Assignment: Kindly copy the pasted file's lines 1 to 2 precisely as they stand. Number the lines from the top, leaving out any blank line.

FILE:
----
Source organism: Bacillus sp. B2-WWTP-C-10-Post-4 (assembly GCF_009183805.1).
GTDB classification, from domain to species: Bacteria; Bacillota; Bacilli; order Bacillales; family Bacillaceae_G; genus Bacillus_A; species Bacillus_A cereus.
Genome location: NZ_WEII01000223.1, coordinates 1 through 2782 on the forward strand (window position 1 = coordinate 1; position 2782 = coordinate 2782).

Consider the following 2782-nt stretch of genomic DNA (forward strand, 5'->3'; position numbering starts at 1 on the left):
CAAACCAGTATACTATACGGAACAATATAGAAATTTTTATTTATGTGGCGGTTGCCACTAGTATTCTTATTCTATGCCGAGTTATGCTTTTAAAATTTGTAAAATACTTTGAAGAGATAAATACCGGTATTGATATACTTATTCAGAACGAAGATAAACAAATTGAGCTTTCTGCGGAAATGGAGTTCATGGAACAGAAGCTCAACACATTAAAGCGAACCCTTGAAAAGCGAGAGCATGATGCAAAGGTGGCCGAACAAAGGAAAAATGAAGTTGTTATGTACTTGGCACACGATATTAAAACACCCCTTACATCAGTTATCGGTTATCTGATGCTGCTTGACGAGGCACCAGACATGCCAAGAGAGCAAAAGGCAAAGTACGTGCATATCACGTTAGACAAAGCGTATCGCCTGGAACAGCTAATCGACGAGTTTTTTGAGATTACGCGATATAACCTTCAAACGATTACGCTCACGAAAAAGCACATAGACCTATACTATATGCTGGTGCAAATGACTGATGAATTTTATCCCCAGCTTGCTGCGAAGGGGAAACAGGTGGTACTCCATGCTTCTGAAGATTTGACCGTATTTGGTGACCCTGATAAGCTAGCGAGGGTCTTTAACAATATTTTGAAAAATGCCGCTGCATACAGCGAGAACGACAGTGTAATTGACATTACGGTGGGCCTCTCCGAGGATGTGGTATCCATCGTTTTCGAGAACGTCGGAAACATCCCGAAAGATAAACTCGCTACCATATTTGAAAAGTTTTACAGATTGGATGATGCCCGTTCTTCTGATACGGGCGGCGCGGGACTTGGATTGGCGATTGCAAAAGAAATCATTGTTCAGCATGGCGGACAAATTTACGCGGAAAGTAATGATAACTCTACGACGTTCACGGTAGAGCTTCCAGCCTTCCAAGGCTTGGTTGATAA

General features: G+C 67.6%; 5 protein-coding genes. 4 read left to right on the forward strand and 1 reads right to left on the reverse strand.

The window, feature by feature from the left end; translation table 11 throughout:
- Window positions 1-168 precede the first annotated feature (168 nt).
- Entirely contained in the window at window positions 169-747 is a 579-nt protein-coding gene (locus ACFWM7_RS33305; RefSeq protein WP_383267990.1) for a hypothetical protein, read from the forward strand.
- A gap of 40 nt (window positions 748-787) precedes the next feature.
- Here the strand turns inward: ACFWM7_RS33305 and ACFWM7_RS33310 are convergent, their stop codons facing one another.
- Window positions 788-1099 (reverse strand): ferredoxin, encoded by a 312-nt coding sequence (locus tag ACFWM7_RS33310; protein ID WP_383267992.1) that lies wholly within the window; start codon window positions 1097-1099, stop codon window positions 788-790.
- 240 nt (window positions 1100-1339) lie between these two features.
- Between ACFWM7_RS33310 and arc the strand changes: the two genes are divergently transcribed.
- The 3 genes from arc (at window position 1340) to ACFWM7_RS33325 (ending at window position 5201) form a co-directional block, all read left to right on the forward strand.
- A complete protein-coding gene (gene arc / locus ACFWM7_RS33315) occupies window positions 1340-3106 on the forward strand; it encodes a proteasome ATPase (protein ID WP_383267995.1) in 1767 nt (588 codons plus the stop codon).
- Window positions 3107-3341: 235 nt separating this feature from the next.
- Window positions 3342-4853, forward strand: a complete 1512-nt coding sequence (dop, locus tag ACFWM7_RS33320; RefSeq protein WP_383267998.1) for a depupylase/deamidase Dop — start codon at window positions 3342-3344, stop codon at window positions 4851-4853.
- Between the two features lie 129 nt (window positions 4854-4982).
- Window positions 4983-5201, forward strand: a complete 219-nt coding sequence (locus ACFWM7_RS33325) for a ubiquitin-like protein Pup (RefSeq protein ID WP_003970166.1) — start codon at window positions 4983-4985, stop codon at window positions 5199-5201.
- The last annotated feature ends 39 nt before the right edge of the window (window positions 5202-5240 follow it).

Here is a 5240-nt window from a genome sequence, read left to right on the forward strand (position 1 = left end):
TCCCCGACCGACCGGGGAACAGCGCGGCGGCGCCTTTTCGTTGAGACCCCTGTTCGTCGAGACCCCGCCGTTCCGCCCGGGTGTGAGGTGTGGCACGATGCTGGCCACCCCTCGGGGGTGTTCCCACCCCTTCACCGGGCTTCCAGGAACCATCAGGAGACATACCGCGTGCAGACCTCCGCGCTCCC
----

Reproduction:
Source organism: Bacillus sp. B2-WWTP-C-10-Post-4 (assembly GCF_009183805.1).
GTDB classification, from domain to species: Bacteria; Bacillota; Bacilli; order Bacillales; family Bacillaceae_G; genus Bacillus_A; species Bacillus_A cereus.